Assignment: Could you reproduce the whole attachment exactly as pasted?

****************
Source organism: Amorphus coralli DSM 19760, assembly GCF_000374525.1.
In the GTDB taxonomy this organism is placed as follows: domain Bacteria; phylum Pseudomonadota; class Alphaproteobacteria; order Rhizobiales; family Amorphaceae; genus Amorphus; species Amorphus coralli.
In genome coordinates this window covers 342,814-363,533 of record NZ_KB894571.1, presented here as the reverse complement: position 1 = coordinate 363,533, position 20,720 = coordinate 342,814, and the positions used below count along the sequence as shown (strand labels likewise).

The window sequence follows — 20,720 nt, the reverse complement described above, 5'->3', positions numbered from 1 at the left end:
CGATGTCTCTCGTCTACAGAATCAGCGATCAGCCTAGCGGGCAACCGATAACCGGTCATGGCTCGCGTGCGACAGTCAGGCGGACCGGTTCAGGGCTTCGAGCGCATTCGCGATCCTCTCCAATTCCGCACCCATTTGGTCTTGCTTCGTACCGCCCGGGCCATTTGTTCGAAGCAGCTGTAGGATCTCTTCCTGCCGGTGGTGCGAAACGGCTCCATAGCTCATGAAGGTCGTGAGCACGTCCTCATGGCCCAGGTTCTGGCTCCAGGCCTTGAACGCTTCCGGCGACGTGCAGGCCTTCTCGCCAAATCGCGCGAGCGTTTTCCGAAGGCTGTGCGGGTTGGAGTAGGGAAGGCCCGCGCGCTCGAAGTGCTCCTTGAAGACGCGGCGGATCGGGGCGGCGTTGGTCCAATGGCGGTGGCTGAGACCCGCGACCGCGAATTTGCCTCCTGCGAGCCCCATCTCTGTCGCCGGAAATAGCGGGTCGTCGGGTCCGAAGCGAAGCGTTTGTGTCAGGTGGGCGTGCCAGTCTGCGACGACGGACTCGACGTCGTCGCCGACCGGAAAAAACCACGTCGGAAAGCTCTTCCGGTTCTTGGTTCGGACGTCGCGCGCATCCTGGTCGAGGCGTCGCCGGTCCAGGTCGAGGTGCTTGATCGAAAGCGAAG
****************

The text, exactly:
Source organism: Amorphus coralli DSM 19760, assembly GCF_000374525.1.
In the GTDB taxonomy this organism is placed as follows: domain Bacteria; phylum Pseudomonadota; class Alphaproteobacteria; order Rhizobiales; family Amorphaceae; genus Amorphus; species Amorphus coralli.
In genome coordinates this window covers 342,814-363,533 of record NZ_KB894571.1, presented here as the reverse complement: position 1 = coordinate 363,533, position 20,720 = coordinate 342,814, and the positions used below count along the sequence as shown (strand labels likewise).

The window sequence follows — 20,720 nt, the reverse complement described above, 5'->3', positions numbered from 1 at the left end:
CGATGTCTCTCGTCTACAGAATCAGCGATCAGCCTAGCGGGCAACCGATAACCGGTCATGGCTCGCGTGCGACAGTCAGGCGGACCGGTTCAGGGCTTCGAGCGCATTCGCGATCCTCTCCAATTCCGCACCCATTTGGTCTTGCTTCGTACCGCCCGGGCCATTTGTTCGAAGCAGCTGTAGGATCTCTTCCTGCCGGTGGTGCGAAACGGCTCCATAGCTCATGAAGGTCGTGAGCACGTCCTCATGGCCCAGGTTCTGGCTCCAGGCCTTGAACGCTTCCGGCGACGTGCAGGCCTTCTCGCCAAATCGCGCGAGCGTTTTCCGAAGGCTGTGCGGGTTGGAGTAGGGAAGGCCCGCGCGCTCGAAGTGCTCCTTGAAGACGCGGCGGATCGGGGCGGCGTTGGTCCAATGGCGGTGGCTGAGACCCGCGACCGCGAATTTGCCTCCTGCGAGCCCCATCTCTGTCGCCGGAAATAGCGGGTCGTCGGGTCCGAAGCGAAGCGTTTGTGTCAGGTGGGCGTGCCAGTCTGCGACGACGGACTCGACGTCGTCGCCGACCGGAAAAAACCACGTCGGAAAGCTCTTCCGGTTCTTGGTTCGGACGTCGCGCGCATCCTGGTCGAGGCGTCGCCGGTCCAGGTCGAGGTGCTTGATCGAAAGCGAAG